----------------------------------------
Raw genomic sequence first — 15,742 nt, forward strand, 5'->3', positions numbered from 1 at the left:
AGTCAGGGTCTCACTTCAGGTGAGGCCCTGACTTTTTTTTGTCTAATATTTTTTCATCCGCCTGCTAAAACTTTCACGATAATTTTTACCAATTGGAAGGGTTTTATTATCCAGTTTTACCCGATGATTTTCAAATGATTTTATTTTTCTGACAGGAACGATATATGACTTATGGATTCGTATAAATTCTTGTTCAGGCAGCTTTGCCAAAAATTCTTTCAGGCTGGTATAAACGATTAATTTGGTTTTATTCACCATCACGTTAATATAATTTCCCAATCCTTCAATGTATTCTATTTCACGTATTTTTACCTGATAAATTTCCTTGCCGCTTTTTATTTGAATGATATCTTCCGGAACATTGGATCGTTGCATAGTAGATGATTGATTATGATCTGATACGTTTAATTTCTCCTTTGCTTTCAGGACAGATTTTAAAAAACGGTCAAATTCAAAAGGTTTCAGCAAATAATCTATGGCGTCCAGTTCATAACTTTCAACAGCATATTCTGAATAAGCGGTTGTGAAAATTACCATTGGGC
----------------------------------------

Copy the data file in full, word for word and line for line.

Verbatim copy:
Raw genomic sequence first — 15,742 nt, forward strand, 5'->3', positions numbered from 1 at the left:
AGTCAGGGTCTCACTTCAGGTGAGGCCCTGACTTTTTTTTGTCTAATATTTTTTCATCCGCCTGCTAAAACTTTCACGATAATTTTTACCAATTGGAAGGGTTTTATTATCCAGTTTTACCCGATGATTTTCAAATGATTTTATTTTTCTGACAGGAACGATATATGACTTATGGATTCGTATAAATTCTTGTTCAGGCAGCTTTGCCAAAAATTCTTTCAGGCTGGTATAAACGATTAATTTGGTTTTATTCACCATCACGTTAATATAATTTCCCAATCCTTCAATGTATTCTATTTCACGTATTTTTACCTGATAAATTTCCTTGCCGCTTTTTATTTGAATGATATCTTCCGGAACATTGGATCGTTGCATAGTAGATGATTGATTATGATCTGATACGTTTAATTTCTCCTTTGCTTTCAGGACAGATTTTAAAAAACGGTCAAATTCAAAAGGTTTCAGCAAATAATCTATGGCGTCCAGTTCATAACTTTCAACAGCATATTCTGAATAAGCGGTTGTGAAAATTACCATTGGGC